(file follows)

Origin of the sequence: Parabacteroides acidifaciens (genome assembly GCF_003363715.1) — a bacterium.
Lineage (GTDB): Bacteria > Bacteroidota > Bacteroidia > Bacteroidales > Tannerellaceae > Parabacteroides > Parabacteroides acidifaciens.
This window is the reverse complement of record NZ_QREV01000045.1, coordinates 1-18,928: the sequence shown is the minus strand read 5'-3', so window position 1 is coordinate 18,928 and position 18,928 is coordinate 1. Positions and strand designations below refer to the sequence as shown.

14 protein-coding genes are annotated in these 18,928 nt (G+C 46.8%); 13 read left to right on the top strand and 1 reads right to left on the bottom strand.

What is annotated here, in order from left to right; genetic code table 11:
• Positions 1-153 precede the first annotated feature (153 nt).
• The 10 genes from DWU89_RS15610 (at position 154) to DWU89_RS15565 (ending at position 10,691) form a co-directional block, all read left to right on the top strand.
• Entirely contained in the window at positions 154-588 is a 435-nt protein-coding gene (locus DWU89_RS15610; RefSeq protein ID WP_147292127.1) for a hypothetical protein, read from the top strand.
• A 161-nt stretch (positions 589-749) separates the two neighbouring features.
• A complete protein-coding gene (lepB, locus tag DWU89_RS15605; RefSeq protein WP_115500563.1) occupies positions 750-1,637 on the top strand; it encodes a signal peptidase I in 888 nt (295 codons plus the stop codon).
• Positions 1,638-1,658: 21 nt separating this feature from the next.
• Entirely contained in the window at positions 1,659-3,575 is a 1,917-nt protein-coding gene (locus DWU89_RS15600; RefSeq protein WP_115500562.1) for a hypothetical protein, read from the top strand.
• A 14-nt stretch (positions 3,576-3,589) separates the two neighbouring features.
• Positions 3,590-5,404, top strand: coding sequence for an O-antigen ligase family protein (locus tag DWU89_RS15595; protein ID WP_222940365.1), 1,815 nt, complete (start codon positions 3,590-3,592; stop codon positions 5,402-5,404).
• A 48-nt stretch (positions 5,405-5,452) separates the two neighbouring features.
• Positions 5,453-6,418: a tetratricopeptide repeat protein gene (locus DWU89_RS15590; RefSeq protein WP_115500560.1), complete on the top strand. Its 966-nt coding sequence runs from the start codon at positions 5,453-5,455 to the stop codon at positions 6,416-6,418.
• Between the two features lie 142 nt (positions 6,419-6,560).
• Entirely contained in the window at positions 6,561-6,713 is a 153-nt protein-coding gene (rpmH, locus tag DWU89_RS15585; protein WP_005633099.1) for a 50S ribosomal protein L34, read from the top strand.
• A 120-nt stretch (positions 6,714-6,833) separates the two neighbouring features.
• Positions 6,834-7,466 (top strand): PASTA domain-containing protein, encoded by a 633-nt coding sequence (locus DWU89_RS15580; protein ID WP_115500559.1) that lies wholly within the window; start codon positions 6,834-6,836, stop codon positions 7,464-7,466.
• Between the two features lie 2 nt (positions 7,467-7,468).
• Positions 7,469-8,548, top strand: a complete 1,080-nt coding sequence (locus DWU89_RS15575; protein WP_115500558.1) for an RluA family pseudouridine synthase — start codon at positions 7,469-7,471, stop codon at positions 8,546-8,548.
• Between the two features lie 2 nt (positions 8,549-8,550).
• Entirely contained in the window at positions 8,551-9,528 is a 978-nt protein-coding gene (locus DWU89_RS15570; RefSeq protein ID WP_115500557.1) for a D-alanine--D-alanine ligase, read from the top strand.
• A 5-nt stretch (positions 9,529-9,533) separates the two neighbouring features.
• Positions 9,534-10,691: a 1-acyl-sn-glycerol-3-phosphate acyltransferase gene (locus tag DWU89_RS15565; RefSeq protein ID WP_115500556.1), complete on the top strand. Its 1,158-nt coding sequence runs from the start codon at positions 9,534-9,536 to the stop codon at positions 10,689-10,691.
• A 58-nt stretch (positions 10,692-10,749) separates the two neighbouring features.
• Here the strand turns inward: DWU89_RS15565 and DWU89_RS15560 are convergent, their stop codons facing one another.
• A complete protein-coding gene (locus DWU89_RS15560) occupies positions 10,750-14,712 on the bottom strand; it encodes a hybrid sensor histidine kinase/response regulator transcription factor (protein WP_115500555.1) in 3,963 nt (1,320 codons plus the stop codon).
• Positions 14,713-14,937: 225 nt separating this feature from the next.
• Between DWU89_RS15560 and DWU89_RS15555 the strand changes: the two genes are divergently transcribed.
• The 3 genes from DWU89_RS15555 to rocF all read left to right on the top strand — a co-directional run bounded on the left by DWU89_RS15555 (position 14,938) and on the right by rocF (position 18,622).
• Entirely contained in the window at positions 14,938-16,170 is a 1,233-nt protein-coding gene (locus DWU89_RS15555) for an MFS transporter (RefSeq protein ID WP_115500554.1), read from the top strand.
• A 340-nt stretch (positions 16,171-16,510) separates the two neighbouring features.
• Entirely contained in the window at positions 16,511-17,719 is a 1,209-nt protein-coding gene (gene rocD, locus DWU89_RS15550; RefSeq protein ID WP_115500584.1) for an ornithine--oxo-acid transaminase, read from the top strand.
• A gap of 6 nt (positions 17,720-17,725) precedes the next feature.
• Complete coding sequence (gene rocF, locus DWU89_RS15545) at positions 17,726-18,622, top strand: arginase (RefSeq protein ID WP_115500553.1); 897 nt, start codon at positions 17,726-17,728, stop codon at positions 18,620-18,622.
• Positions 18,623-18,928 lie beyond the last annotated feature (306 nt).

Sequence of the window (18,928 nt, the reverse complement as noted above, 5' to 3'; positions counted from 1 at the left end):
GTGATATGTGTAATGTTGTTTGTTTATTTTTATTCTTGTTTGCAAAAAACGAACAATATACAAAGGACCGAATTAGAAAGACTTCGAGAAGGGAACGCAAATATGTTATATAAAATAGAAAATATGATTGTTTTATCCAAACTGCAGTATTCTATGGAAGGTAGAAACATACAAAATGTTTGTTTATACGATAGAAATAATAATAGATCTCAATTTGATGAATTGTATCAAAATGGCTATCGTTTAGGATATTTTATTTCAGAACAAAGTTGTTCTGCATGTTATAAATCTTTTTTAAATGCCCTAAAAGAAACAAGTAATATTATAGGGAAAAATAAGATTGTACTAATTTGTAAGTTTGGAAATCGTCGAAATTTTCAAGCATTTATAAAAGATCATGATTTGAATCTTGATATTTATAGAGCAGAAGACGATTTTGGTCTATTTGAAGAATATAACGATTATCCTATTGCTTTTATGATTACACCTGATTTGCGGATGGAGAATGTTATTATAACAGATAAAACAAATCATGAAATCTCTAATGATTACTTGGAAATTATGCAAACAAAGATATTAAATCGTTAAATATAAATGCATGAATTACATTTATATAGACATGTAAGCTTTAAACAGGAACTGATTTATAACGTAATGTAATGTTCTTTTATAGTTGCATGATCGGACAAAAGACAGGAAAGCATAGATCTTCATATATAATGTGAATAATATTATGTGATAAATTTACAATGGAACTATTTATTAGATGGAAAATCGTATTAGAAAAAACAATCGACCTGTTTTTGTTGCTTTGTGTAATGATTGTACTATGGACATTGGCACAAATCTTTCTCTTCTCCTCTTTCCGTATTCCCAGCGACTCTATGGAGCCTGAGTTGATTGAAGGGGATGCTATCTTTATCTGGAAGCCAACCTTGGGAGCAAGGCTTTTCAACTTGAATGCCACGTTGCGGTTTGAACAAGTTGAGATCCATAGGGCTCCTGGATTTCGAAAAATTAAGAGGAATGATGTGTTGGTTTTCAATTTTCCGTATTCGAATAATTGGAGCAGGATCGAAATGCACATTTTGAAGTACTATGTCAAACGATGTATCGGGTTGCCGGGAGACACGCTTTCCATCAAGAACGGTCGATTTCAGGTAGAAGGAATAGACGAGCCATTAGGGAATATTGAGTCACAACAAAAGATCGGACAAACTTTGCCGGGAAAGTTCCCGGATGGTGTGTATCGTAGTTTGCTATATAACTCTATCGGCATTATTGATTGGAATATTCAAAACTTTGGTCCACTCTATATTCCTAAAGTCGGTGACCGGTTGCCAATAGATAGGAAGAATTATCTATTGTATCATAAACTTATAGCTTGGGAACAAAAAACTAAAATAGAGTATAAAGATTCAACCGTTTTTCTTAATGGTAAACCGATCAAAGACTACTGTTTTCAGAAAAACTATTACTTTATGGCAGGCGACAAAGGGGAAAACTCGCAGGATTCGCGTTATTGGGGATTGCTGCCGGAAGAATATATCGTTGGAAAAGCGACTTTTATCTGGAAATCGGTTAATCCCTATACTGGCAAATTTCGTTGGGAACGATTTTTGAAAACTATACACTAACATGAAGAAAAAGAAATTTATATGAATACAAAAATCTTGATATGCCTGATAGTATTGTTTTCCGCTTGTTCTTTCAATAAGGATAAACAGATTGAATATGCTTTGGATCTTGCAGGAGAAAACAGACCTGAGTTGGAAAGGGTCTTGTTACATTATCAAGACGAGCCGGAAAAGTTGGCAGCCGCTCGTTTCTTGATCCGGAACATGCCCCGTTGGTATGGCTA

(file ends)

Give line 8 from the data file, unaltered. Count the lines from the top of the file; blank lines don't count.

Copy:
• Entirely contained in the window at positions 154-588 is a 435-nt protein-coding gene (locus DWU89_RS15610; RefSeq protein ID WP_147292127.1) for a hypothetical protein, read from the top strand.